The University of Missouri developed the Allen Angel Capital Education (AACE) program to teach students the fundamentals of angel investing through a hands-on approach. AACE is an interdisciplinary, multi-level, hands-on class that performs research and invests donated assets in startup companies. The students in the program cultivate deal flow, perform pre-screening duties, complete due diligence and structure investment contracts. This course gives students a competitive edge through both developing their strategic thinking skills and facilitating high-caliber network connections outside of their own school.
Sara L. Cochran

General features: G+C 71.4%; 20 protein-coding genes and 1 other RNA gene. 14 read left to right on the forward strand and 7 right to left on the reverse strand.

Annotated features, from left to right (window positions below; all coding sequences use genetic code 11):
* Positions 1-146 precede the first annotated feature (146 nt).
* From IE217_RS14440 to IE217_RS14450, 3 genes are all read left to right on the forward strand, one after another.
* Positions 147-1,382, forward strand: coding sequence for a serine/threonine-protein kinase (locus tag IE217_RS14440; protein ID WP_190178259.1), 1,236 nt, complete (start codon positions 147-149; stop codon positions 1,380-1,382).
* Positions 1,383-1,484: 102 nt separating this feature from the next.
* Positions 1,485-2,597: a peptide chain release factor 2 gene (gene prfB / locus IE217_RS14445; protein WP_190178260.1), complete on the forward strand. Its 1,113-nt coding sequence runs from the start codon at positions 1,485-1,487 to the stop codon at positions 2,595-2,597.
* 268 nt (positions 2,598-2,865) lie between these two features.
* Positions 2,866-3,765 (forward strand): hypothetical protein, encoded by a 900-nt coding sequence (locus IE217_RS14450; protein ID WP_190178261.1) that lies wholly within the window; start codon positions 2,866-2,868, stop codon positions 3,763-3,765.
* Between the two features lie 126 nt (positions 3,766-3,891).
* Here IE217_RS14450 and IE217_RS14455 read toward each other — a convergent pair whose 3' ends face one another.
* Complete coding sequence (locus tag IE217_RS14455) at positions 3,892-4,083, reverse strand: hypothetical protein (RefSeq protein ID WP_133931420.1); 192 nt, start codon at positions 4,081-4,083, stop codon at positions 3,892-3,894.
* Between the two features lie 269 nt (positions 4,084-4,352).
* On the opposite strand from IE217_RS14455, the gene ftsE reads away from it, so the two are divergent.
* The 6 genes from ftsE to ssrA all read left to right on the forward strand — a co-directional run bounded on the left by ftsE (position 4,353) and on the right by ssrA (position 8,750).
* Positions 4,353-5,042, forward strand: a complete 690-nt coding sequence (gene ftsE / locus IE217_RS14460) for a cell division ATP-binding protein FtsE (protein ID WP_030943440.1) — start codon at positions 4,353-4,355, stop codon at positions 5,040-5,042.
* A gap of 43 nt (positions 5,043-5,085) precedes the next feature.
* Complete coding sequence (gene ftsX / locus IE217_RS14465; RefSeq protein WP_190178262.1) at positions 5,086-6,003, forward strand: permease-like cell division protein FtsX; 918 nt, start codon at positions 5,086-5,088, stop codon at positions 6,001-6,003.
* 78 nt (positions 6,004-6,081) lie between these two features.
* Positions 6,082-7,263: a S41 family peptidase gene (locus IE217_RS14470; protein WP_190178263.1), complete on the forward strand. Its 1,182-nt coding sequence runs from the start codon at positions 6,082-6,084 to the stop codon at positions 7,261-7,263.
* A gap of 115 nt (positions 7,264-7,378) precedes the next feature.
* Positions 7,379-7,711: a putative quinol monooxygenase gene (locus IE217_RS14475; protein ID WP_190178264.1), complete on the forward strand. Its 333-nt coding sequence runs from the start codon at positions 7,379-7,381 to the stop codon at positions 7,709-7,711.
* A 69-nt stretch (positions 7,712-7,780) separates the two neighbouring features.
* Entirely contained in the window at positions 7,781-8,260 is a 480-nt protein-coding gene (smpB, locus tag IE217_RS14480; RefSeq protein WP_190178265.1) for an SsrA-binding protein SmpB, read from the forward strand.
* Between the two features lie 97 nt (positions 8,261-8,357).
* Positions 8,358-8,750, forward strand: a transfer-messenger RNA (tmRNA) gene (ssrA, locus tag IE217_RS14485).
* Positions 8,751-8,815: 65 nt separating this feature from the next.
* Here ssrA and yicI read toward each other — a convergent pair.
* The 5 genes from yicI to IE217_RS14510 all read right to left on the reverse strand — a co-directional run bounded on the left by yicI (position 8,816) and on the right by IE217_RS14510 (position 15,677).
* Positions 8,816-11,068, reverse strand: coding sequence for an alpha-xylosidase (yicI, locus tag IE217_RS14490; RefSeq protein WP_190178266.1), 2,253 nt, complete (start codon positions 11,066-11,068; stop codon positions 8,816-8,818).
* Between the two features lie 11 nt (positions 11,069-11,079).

Many entrepreneurs begin their training on college campuses where the challenges for these students are similar to those of women entrepreneurs, causing them to show up as superwomen in extraordinary ways. As universities strive to prepare more women entrepreneurs, it is important to understand the experiences of these women. The purpose of this case study is to understand the gendered experiences of women entrepreneurship students while participating in a university entrepreneurship program with the specific research question, What role does gender play in the academic experience of women participating in an entrepreneurship program? The case study was conducted on a four-year university campus through the lens of Joan Acker’s theory of gendered organizations. This chapter focuses on the theme Superwomen.